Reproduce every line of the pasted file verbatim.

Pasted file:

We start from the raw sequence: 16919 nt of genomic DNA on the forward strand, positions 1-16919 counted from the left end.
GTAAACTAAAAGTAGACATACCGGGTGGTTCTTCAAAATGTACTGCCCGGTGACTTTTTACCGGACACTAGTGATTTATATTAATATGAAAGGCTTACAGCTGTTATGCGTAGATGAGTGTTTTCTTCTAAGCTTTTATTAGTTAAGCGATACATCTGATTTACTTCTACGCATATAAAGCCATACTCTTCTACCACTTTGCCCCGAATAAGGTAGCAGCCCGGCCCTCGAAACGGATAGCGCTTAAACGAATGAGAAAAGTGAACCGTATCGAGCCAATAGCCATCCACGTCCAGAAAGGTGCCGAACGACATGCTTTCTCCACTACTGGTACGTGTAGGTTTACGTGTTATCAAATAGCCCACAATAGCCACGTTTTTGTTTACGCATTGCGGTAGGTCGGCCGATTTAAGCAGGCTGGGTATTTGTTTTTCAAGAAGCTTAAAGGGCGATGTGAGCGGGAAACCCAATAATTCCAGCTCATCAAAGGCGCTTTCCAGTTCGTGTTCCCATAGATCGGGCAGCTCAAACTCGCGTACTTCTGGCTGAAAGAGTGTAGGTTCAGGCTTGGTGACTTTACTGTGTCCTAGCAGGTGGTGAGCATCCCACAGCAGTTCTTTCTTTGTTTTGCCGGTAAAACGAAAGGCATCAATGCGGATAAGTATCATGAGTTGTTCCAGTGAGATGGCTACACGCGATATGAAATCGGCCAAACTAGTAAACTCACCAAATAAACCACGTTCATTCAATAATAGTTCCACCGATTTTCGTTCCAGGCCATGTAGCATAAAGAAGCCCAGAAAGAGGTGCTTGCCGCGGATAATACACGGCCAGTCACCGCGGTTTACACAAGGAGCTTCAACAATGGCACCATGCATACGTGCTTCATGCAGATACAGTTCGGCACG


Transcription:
We start from the raw sequence: 16919 nt of genomic DNA on the forward strand, positions 1-16919 counted from the left end.
GTAAACTAAAAGTAGACATACCGGGTGGTTCTTCAAAATGTACTGCCCGGTGACTTTTTACCGGACACTAGTGATTTATATTAATATGAAAGGCTTACAGCTGTTATGCGTAGATGAGTGTTTTCTTCTAAGCTTTTATTAGTTAAGCGATACATCTGATTTACTTCTACGCATATAAAGCCATACTCTTCTACCACTTTGCCCCGAATAAGGTAGCAGCCCGGCCCTCGAAACGGATAGCGCTTAAACGAATGAGAAAAGTGAACCGTATCGAGCCAATAGCCATCCACGTCCAGAAAGGTGCCGAACGACATGCTTTCTCCACTACTGGTACGTGTAGGTTTACGTGTTATCAAATAGCCCACAATAGCCACGTTTTTGTTTACGCATTGCGGTAGGTCGGCCGATTTAAGCAGGCTGGGTATTTGTTTTTCAAGAAGCTTAAAGGGCGATGTGAGCGGGAAACCCAATAATTCCAGCTCATCAAAGGCGCTTTCCAGTTCGTGTTCCCATAGATCGGGCAGCTCAAACTCGCGTACTTCTGGCTGAAAGAGTGTAGGTTCAGGCTTGGTGACTTTACTGTGTCCTAGCAGGTGGTGAGCATCCCACAGCAGTTCTTTCTTTGTTTTGCCGGTAAAACGAAAGGCATCAATGCGGATAAGTATCATGAGTTGTTCCAGTGAGATGGCTACACGCGATATGAAATCGGCCAAACTAGTAAACTCACCAAATAAACCACGTTCATTCAATAATAGTTCCACCGATTTTCGTTCCAGGCCATGTAGCATAAAGAAGCCCAGAAAGAGGTGCTTGCCGCGGATAATACACGGCCAGTCACCGCGGTTTACACAAGGAGCTTCAACAATGGCACCATGCATACGTGCTTCATGCAGATACAGTTCGGCACG